Here at BAC, however, we have a holiday extravaganza, full of food, games, and people I don’t know.  It was a secure affair, with lots of rules, but still fun. The downside was that I couldn’t find people I know, and, considering I don’t know many people, it was tough. There are a lot of people at BAC, and I would guess that most of them work where I do.  The upside was there was open bar, and a ton of food, yet not a ton of places to eat.  This left people to play the “balancing your drink while cutting roast beef and trying to not look like an ass” game.  Good times.

So, there was no cool kids table this year, but there was a group of people who went out afterwards, and I was invited, so that must make us the cool kids, right?  And, even though the party was a little less casual than TACs, it was still a good time.  So, office holiday parties can stay on my list of my favorite things of Christmas.  That is, until someone breaks out a picture of me dancing with a Santa hat on and a mini burger in each hand.  Then they get booted of the list.

The Eighth Day of Christmas: Gift Giving

17 Dec

(This may be short & incoherent, as I am sick from raw spinach.  I told you veggies are bad for you.  I should have had the burger.)

I love giving gifts, but only to certain people.  J is easy, I can find a million things to buy him.  He loves stupid movies & games, and he’s so easy to buy clothes for (plus, I can secretly throw out his old, grubby clothes and feign innocence when he looks for them weeks later).  Plus, who doesn’t love new socks & underwear?  My mom is another easy one to buy for, because I know what she likes and she tells me what she needs.  My brother can be hit or miss.  I sometimes find the best stuff for him, or at least something decent.  My dad can be tough as well.  Sometimes he’s tell me what he wants, and its usually some obscure car part that I make my mom pick up for me.  Most dads want something easy, like a toy, but my dad has to have something I have the schlep to AutoZone for.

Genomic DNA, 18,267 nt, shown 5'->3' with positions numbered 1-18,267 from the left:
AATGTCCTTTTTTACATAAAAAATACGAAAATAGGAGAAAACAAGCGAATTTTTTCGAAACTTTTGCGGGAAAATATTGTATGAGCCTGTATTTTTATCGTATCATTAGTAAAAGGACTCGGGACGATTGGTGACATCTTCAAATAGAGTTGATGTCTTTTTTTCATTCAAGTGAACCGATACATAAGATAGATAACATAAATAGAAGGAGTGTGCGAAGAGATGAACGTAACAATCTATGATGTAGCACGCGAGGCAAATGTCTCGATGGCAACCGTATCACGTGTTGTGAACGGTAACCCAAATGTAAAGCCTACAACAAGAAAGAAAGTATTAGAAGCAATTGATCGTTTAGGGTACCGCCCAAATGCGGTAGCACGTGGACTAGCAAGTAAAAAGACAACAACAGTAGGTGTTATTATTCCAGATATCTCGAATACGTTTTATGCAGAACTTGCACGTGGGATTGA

Everyone else is hard.  My little cousins are practically grown ups (sniff sniff) and don’t want art supplies or a trip to Build a Bear.  Now they want Coach purses and war games.  I tried to buy something for the girls at the Coach outlet, but I couldn’t even afford a key ring.  Besides, how is it fair that a 13 year old has a Coach purse and I don’t?

I digress.  I’ve resorted to begrudgingly giving a lot of gift cards.  I know people like them — heck, I love them.  But I feel like its so impersonal.  I want to find the perfect gift for everyone, I really do, but its too hard, and I always feel like I can’t quite get it right.  So gift cards and $4 bottles of wine fly around my parent’s house on Christmas Day like there’s no end in sight.

This year, a friend mentioned she buys gifts each year for homeless veterans, so, as my one good deed all year, I signed up.  The vets fill out a wish list with clothing wants and personal wishes.  It was fun shopping for my guy, because he told me exactly what he wanted.  I didn’t spend a ton of money on him, but I made sure his jacket was warm, his jeans weren’t too crunchy, and I threw in an extra hat for good measure.  I wish everyone was as easy to buy for.  Then I could stop giving out gift cards.

Every once in a while, I do a really good job on picking out a gift, and I truly am happy to see the looks on the recipient’s face when they open it.  I think the last time it happened was when I dragged Rock Band into the apartment for John’s birthday gift.  Hopefully he’ll react the same way to his socks this year.